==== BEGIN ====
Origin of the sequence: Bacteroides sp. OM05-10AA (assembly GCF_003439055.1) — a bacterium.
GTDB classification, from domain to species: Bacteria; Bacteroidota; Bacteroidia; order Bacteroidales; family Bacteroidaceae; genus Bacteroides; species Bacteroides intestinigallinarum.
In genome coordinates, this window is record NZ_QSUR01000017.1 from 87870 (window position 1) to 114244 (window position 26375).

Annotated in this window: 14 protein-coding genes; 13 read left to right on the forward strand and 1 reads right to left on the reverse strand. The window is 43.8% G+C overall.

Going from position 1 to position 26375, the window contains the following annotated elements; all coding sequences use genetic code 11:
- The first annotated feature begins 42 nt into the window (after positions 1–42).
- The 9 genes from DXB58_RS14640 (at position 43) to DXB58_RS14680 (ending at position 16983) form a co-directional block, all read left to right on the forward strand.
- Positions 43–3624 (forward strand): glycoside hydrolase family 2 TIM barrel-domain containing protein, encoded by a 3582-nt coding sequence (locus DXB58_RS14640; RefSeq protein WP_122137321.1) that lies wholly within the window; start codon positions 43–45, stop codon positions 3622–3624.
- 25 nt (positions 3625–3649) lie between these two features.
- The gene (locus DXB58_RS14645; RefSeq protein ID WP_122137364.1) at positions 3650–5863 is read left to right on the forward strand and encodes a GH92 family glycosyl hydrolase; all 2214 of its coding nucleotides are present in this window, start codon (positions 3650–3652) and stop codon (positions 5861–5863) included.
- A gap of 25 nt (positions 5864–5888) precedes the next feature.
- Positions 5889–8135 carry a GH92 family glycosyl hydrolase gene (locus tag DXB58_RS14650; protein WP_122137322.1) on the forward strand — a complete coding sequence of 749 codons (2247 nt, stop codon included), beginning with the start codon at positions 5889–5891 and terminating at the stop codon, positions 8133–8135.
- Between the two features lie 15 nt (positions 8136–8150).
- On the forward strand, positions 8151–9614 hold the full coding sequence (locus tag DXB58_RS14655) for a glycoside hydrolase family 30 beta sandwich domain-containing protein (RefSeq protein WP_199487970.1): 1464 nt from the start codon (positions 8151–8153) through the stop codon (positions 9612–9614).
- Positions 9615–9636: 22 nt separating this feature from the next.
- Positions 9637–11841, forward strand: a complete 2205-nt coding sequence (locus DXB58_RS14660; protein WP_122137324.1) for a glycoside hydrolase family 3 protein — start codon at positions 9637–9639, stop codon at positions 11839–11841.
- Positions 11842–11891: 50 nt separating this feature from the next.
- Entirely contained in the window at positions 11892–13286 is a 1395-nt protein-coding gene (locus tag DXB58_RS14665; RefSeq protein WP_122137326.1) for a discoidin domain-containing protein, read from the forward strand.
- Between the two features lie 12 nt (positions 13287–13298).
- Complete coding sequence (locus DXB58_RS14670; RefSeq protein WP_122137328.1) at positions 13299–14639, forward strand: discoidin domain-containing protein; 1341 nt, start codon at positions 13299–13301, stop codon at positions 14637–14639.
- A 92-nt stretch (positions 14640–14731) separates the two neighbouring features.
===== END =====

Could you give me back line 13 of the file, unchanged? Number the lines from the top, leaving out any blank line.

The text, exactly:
- Between the two features lie 15 nt (positions 8136–8150).